The United States Postal Service is going to put mail on self-driving trucks. Starting this week, letters and packages moving between Phoenix and Dallas will travel on customized Peterbilt trucks run by TuSimple, an autonomous startup based in San Diego. There will be five round trips between the two cites, with the first haul leaving from Phoenix this morning. It's the first time that the Postal Service has contracted with an autonomous provider for long-haul service. "This pilot is just one of many ways the Postal Service is innovating and investing in its future," the USPS said in a press release that cited the possibility of using "a future class of vehicles" to improve service, reduce emissions and save money.
San Diego-based startup TuSimple said its self-driving trucks will begin hauling mail between USPS facilities in Phoenix and Dallas to see how the nascent technology might improve delivery times and costs. A safety driver will sit behind the wheel to intervene if necessary and an engineer will ride in the passenger seat. If successful, it would mark an achievement for the autonomous driving industry and a possible solution to the driver shortage and regulatory constraints faced by freight haulers across the country. The pilot program involves five round trips, each totaling more than 2,100 miles (3,380 km) or around 45 hours of driving. It is unclear whether self-driving mail delivery will continue after the two-week pilot.
A mail carrier for the United States Postal Service makes deliveries at a Florida apartment complex in June 2018. The USPS has partnered with TuSimple to launch a multi-state driverless semi-truck test program on Tuesday. It doesn't involve home deliveries. A mail carrier for the United States Postal Service makes deliveries at a Florida apartment complex in June 2018. The USPS has partnered with TuSimple to launch a multi-state driverless semi-truck test program on Tuesday.
Embark co-founders Alex Rodrigues, left, and Brendon Moak with their fleet of autonomous semi-trucks at the startup's operations center in Ontario, California. Embark Trucks, a robotic tech upstart led by two young Canadian computer scientists, hired a key member of Tesla's Autopilot team to help its self-driving trucks better see and understand their surroundings and highway conditions. Zeljko Popovic, an engineer with a background in robotics who joined Tesla over six years ago and created and ran the Perception Team for Autopilot, is now Perception Lead for San Francisco-based Embark, the company said. He'll report to Embark CTO Brandon Moak and focus on boosting the accuracy and distance at which the cameras, radar and laser lidar sensors on its semi-trucks detect other vehicles, as well as leading mapping, localization and machine learning efforts. "Self-driving perception systems need huge amounts of data to train their machine learning algorithms, which means gathering high-quality data is key for Embark's perception team," said CEO Alex Rodrigues.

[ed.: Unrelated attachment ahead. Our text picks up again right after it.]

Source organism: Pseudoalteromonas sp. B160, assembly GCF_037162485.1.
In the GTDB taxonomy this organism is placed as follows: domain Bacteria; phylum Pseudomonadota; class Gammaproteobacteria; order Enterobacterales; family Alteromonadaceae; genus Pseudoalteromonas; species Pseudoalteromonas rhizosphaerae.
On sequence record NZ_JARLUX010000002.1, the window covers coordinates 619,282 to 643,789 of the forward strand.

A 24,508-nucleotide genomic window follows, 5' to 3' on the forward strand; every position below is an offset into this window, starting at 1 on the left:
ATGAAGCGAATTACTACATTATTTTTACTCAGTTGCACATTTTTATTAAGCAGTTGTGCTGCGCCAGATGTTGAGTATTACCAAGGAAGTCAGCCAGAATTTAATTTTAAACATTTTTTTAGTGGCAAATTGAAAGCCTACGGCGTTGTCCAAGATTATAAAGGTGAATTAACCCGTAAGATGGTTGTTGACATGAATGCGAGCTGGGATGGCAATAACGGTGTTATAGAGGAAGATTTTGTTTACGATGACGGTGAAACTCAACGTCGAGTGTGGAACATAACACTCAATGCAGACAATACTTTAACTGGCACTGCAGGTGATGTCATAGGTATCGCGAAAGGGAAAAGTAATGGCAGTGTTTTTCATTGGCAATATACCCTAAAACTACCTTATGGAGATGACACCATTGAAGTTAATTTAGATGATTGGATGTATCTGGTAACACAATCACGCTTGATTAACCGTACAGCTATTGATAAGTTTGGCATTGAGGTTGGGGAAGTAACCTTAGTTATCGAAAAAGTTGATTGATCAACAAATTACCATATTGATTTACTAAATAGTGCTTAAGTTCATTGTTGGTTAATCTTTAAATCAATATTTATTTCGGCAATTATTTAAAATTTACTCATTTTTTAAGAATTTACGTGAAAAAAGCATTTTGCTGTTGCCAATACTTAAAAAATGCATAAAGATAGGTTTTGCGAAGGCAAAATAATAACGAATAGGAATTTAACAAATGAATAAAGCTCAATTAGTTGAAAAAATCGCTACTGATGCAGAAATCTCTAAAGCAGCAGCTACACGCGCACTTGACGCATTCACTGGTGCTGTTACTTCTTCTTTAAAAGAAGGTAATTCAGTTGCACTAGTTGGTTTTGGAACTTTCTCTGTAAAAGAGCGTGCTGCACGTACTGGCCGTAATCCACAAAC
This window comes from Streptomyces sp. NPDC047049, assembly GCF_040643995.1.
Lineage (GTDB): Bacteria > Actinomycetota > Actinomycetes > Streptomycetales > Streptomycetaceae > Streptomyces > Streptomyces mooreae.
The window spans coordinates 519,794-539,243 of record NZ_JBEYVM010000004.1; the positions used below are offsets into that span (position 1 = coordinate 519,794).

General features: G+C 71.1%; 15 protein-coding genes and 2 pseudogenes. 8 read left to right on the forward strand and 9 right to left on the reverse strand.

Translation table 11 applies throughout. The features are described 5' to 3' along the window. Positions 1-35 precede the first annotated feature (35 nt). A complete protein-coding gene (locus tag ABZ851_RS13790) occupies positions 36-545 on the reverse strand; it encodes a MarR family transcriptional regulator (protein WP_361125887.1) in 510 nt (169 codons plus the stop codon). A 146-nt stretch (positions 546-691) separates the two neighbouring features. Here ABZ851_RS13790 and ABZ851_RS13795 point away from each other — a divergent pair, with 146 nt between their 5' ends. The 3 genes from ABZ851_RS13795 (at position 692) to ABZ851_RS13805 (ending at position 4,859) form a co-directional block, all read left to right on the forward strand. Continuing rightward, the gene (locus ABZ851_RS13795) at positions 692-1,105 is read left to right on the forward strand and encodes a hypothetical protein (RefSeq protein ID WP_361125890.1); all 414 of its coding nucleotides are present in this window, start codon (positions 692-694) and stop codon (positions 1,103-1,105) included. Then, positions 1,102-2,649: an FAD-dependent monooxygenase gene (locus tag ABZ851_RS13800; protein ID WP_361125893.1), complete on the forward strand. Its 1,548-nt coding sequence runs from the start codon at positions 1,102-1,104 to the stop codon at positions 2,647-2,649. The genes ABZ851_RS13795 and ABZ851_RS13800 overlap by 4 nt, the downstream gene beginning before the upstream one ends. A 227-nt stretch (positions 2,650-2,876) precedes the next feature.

The self-driving freight truck startup TuSimple has been carrying mail across the state of Arizona for several weeks. UPS announced on Thursday that its venture capital arm has made a minority investment in TuSimple. The announcement also revealed that since May TuSimple autonomous trucks have been hauling UPS loads on a 115-mile route between Phoenix and Tucson. UPS confirmed to Gizmodo this is the first time UPS has announced it has been using TuSimple autonomous trucks to deliver packages in the state. Around the same time as the UPS and TuSimple program began, the United States Postal Service and TuSimple publicized a two-week pilot program to deliver mail between Phoenix and Dallas, a 1,000 mile trip.